Crawfordsville, IN (CRF)
Laid out in 1823, the town is home to Wabash College and was once known as the “Athens of Indiana” for its resident literary figures.
400 North Green Street
Crawfordsville, IN 47933
Annual Station Ridership (FY 2022): 1,235
- Facility Ownership: Amtrak
- Parking Lot Ownership: N. Morrison
- Platform Ownership: CSX Transportation
- Track Ownership: CSX Transportation
For information about Amtrak fares and schedules, please visit Amtrak.com or call 1-800-USA-RAIL (1-800-872-7245).
The Amtrak stop in Crawfordsville is a heated, enclosed shelter on the platform that opened in 2022. From a distance, it’s marked by a steep, sloping roof and bands of windows that allow natural light in, as well as provide a view up and down the platform. It sits close by the original depot, a modest red brick hip-roofed structure built in 1926 for the Monon Railroad and served by its passenger trains until 1967. The depot is currently owned by Crawfordsville resident Nancy Morrison, who purchased it from CSX in 2004. Since then, she has renovated the building for commercial purposes, in part through $20,000 of funding assistance from the Crawfordsville Historic Preservation Commission.
In the spring of 2005, Dr. Helen Hudson’s class of Crawfordsville High School Honors English students undertook the renovation of the former Amtrak passenger shelter as a class project. More than 40 students cleaned the interior of the shelter, removed more than 50 bags of trash from the exterior and parking lot, and started renovations including landscaping, painting and reglazing of the windows. They also printed brochures promoting rail travel and produced and installed a “Welcome to Crawfordsville” sign at the station. Their efforts paid off in ridership, which increased by 31% in the quarter immediately following their first cleanup.
In recognition of their hard work and community spirit, the students were honored in Washington, D.C., by the National Association of Railroad Passengers in April 2006. They also received the Jolene M. Molitoris Golden Spike Award from the Indiana High Speed Rail Association and a President’s Service and Safety Award as “Champion of the Rails” from Amtrak. Two years later, as part of an Earth Day project, Dr. Hudson’s students returned to the station to continue maintenance and improvements.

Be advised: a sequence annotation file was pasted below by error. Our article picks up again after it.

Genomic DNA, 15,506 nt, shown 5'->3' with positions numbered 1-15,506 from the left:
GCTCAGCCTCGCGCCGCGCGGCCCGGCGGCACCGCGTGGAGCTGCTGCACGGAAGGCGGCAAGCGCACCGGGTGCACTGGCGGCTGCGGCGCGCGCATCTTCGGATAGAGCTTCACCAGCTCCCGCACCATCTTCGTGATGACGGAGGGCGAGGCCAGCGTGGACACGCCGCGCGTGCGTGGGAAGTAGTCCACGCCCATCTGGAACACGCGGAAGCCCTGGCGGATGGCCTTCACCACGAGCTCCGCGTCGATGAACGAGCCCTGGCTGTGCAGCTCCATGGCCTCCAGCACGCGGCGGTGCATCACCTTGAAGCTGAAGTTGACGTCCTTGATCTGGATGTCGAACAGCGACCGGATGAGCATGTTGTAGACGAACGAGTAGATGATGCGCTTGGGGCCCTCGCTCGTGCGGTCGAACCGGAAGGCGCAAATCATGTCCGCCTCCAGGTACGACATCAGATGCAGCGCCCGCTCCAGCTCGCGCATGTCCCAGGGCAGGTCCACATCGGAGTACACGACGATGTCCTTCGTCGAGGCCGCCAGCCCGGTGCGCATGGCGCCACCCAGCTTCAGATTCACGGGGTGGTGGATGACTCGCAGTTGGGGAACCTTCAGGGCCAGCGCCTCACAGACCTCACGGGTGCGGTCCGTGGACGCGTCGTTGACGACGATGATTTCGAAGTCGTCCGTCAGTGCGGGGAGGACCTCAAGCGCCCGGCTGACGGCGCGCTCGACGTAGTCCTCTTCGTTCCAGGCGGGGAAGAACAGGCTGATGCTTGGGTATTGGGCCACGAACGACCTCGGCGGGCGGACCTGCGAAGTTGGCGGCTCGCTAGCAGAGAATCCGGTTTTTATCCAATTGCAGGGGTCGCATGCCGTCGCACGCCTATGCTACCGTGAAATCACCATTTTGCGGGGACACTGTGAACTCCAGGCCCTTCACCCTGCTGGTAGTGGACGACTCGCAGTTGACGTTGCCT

In August 2022, Amtrak and local officials gathered at the station to cut the ribbon on completion of a $2.6 million improvement project at the facility. As part of the work, the existing asphalt platform and the old passenger shelter were removed and replaced with a new 300-foot-long concrete platform and heated waiting shelter. Also included in the upgrades were new station signage, a mobile lift enclosure and energy efficient LED light fixtures that enhance lighting along the platform and pathways. An accessible walkway from the public right-of-way to the platform, and two new Americans with Disabilities Act (ADA)-accessible parking spaces, were also installed. Undertaken in partnership with the Federal Railroad Administration and with the cooperation of the city and two adjacent private property owners, the work was part of the Amtrak ADA Stations Program – an ongoing effort to proactively provide all customers with an accessible and safe experience at stations.
The site of present-day Crawfordsville was an attractive area with arable, forested land on a substantial creek, which came to be known as Sugar Creek, that fed into the Wabash River, with a smaller creek to the south, both providing plenty of water. In 1823, Major Ambrose Whitlock laid out the town, naming it for Colonel William H. Crawford, the cabinet officer who had issued Whitlock’s commission as receiver of public lands. The small town, with its tavern, stores and grocery, was incorporated in 1834.
Wabash College, one of the few remaining men’s schools in the U.S., was founded in Crawfordsville in 1832 as the Wabash Teachers Seminary and Manual Labor College. This school, which was served by the Monon Railroad, maintains a football rivalry with Depauw University. This is one of the oldest rivalries (beginning in 1892) of all American college sports. In 1932, the Monon Railroad donated a 300-pound locomotive bell as a trophy to the winning team each year; the Monon Bell Classic is one of the best-watched games in collegiate football even today.
Crawfordsville was once known as the “Athens of Indiana” for its resident literary figures. One of the most prominent citizens was Major General Lew Wallace, a veteran of the American Civil War and once governor of the New Mexico territories. He authored Ben Hur: A Tale of the Christ in 1880, and the book has been continuously in print since it was published, only surpassed by Margaret Mitchell’s Gone with the Wind. Wallace’s novel has been made into movies three times and into an animated film once.
Platform with Shelter
- ATM not available
- No elevator
- No Quik-Trak kiosks
- No Restrooms
- Unaccompanied child travel not allowed
- No vending machines
- No WiFi
- Arrive at least 30 minutes prior to departure
- Amtrak Express shipping not available
- No checked baggage service
- No checked baggage storage
- Bike boxes not available
- No baggage carts
- Ski bags not available
- No bag storage
- Shipping boxes not available
- No baggage assistance
- Same-day parking is available; fees may apply
- Overnight parking is available; fees may apply
- Accessible platform
- No accessible restrooms
- No accessible ticket office
- Accessible waiting room
- No accessible water fountain
- Same-day, accessible parking is available; fees may apply
- Overnight, accessible parking is available; fees may apply
- No high platform
- No wheelchair
- Wheelchair lift available